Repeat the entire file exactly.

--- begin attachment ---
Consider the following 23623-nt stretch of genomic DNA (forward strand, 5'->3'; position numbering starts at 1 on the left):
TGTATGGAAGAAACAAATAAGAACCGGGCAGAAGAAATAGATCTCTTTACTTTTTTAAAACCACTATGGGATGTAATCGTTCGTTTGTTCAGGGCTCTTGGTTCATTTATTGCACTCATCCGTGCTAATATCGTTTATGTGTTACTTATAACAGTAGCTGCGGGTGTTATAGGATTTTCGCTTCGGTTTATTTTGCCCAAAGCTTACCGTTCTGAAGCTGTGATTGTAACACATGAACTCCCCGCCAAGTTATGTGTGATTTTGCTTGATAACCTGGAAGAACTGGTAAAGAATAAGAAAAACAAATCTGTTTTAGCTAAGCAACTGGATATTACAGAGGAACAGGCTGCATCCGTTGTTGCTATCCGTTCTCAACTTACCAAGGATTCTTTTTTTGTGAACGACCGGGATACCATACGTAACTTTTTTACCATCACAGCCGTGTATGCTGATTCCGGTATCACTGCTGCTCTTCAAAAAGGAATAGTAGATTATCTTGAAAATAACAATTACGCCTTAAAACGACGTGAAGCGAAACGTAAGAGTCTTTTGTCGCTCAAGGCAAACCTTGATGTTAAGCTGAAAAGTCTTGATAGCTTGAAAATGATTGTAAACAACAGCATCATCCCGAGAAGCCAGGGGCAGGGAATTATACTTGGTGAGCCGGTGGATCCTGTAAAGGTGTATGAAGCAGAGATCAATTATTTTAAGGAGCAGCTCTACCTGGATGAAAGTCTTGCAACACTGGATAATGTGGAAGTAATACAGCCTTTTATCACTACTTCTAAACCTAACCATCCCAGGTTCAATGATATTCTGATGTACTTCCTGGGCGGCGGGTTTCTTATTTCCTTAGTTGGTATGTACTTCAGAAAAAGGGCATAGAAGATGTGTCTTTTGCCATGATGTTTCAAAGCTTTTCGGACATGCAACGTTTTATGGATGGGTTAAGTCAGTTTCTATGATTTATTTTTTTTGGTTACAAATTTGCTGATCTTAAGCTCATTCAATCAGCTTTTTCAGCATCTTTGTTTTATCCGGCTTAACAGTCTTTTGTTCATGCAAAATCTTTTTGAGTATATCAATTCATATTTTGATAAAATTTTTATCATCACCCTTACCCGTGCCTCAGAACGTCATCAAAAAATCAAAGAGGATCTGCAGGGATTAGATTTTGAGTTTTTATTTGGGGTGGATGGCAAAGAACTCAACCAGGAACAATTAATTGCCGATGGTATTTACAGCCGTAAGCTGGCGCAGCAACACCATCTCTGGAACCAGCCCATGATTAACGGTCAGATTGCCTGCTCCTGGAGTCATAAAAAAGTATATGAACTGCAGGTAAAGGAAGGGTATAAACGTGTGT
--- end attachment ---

Consider the following 23623-nt stretch of genomic DNA (forward strand, 5'->3'; position numbering starts at 1 on the left):
TGTATGGAAGAAACAAATAAGAACCGGGCAGAAGAAATAGATCTCTTTACTTTTTTAAAACCACTATGGGATGTAATCGTTCGTTTGTTCAGGGCTCTTGGTTCATTTATTGCACTCATCCGTGCTAATATCGTTTATGTGTTACTTATAACAGTAGCTGCGGGTGTTATAGGATTTTCGCTTCGGTTTATTTTGCCCAAAGCTTACCGTTCTGAAGCTGTGATTGTAACACATGAACTCCCCGCCAAGTTATGTGTGATTTTGCTTGATAACCTGGAAGAACTGGTAAAGAATAAGAAAAACAAATCTGTTTTAGCTAAGCAACTGGATATTACAGAGGAACAGGCTGCATCCGTTGTTGCTATCCGTTCTCAACTTACCAAGGATTCTTTTTTTGTGAACGACCGGGATACCATACGTAACTTTTTTACCATCACAGCCGTGTATGCTGATTCCGGTATCACTGCTGCTCTTCAAAAAGGAATAGTAGATTATCTTGAAAATAACAATTACGCCTTAAAACGACGTGAAGCGAAACGTAAGAGTCTTTTGTCGCTCAAGGCAAACCTTGATGTTAAGCTGAAAAGTCTTGATAGCTTGAAAATGATTGTAAACAACAGCATCATCCCGAGAAGCCAGGGGCAGGGAATTATACTTGGTGAGCCGGTGGATCCTGTAAAGGTGTATGAAGCAGAGATCAATTATTTTAAGGAGCAGCTCTACCTGGATGAAAGTCTTGCAACACTGGATAATGTGGAAGTAATACAGCCTTTTATCACTACTTCTAAACCTAACCATCCCAGGTTCAATGATATTCTGATGTACTTCCTGGGCGGCGGGTTTCTTATTTCCTTAGTTGGTATGTACTTCAGAAAAAGGGCATAGAAGATGTGTCTTTTGCCATGATGTTTCAAAGCTTTTCGGACATGCAACGTTTTATGGATGGGTTAAGTCAGTTTCTATGATTTATTTTTTTTGGTTACAAATTTGCTGATCTTAAGCTCATTCAATCAGCTTTTTCAGCATCTTTGTTTTATCCGGCTTAACAGTCTTTTGTTCATGCAAAATCTTTTTGAGTATATCAATTCATATTTTGATAAAATTTTTATCATCACCCTTACCCGTGCCTCAGAACGTCATCAAAAAATCAAAGAGGATCTGCAGGGATTAGATTTTGAGTTTTTATTTGGGGTGGATGGCAAAGAACTCAACCAGGAACAATTAATTGCCGATGGTATTTACAGCCGTAAGCTGGCGCAGCAACACCATCTCTGGAACCAGCCCATGATTAACGGTCAGATTGCCTGCTCCTGGAGTCATAAAAAAGTATATGAACTGCAGGTAAAGGAAGGGTATAAACGTGTGT